The Grand Tasting event held on the third day of VINO 2011 offered such a magnitude of producers, labels and brands that I decided to limit myself to the wines of Lombardy, an area in which I do not have much experience. Compared to regions like Tuscany, Trentino Alto-Adige, Friuli-Venezia-Giuila, the Veneto and increasingly Apulia, Lombardy lacks name recognition and marketing value for the American consumer, and of course every winery in Italy, not to mention every other wine-producing country and region in the world, wants to sell wine in the United States of America.

Lombardy nestles right in the center of northern Italy, between Piedmont to the west, Emilia-Romagna to the south and Trentino-Alto Adige and the Veneto go the east; directly north is Switzerland. Lombardy is home to several of northern Italy’s celebrated resort lakes — Garda in the east, Como in the west, Iseo in the middle — and to the country’s major industrial and fashion center, Milano. The other important cities are Brescia, Pavia, Cremona and the incredibly quaint Bergamo, dense with Medieval atmosphere, where LL and I spent one night in the Summer of 1996 with a cat we rescued from Umbria. Lombardy has 15 DOC producing regions, 3 DOCG regions and 13 IGTs. These are categories created and governed by the grape-growing and wine-making regulatory arm of the Italian government. The abbreviations stand for Denominazione di origine controllata; Denominazione de origine controllata garantita, a theoretically higher category with stricter controls and “guarantees,” and notice that I say “theoretically”; and Indicazione geografica tipica, for a wine that does not fit into the traditional grape heritage of a region or vineyard area.

Here are summaries of three wineries some of whose products I tasted at this multi-faceted event, two from Garda and one from Franciacorda. I’ll look at other estates in a post coming soon to this blog.
“I hate wood,” said Lucia Zuliani, and I thought that was a damned fine way to start our conversation. She and her brother run this estate, which was founded by their ancestors in 1589 and is now part of the Garda Classico DOC. I tasted just two of Azienda Agricola Zuliani’s wines, but this is a producer that I hope finds an importer in the U.S., if only to introduce American consumers to the red groppello and marzemino grapes. The fairly obscure groppello is something of a specialty in eastern Lombardy, though it is also found in Trentino. Neither the Zuliani Groppello Riserva 2007 nor the Donna Lucia Rosso Superiore 2007 see wood aging at all. “I want the wines to be fresh,” said Zuliani, “and I want the personality of the producer in the bottle, not the inside of a barrel.”

The Groppello Riserva 2007, which ferments and ages in cement tanks lined with glass, is indeed fresh and vivid, very spicy and a bit exotic, with dark, seductive aromas and flavors of black currants, mulberries and blueberries wrapped, in the mouth, in plush, dusty, graphite-laced tannins and bright, lively acidity. The structure and character are here to allow drinking through 2015 to ’17. I have no idea what a retail price in the U.S. would be, but this would offer great value if it were under $25. Donna Lucia Rosso Superiore 2007 is a blend of 60 percent groppello with the remainder made up of barbera, sangiovese and marzemino grapes. Again, there’s more than a touch of exoticism, along with a tremendous sense of depth and dimension in this wine packed with finely-milled tannins that lend weight and substance but also an irresistible sort of talc-like softness. Donna Lucia is a more serious wine than the Groppello Riserva, but it gains seriousness not by having French barriques thrown at it or by utilizing cabernet sauvignon grapes but through the nature of the grapes themselves and in a winemaking process that trusts the vineyard and grapes to do their job.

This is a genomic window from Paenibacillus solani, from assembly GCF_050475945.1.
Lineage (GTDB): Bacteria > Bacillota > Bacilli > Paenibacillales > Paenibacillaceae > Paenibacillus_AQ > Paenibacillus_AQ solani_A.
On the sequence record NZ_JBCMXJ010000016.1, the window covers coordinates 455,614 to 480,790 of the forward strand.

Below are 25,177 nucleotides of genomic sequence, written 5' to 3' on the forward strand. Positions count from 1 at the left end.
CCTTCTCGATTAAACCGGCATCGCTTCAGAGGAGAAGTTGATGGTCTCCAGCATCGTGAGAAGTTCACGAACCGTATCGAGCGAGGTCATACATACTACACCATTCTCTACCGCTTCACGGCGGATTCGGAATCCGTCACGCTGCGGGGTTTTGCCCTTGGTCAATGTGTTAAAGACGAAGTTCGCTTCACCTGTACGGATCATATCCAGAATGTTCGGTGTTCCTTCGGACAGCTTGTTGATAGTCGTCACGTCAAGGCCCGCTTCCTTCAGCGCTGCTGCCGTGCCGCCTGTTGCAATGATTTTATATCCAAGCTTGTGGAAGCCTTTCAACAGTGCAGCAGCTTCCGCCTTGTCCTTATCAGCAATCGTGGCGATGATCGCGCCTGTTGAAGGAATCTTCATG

West of Lake Garda is the industrial city of Brescia, and just west of Brescia lie the rolling hills of Franciacorta, Italy’s premier region for sparkling wine made in the traditional Champagne method of second fermentation in the bottle, the process that produces the all-important bubbles. The elevation of Franciacorta to such status happened with lightning speed, at least as time is reckoned in the slow seasonal progress of making wine; vineyards and winemaking in the region go back to the days of the Roman Empire. Until the early 1960s, sparkling wine was unheard of in the region; it took the vision and determination of a young winemaker named Franco Ziliani, who produced Franciacorta’s first sparkling wine in 1961, to ignite the phenomenon. Franciacorta received DOC ranking in 1967, its regulations specifying that the sparkling wines had to be made by the metodo classico, the first such requirement in Italy. In 1995, DOCG status was conferred on Franciacorta’s sparkling wines; still wines are now produced under the Terre del Franciacorta DOC.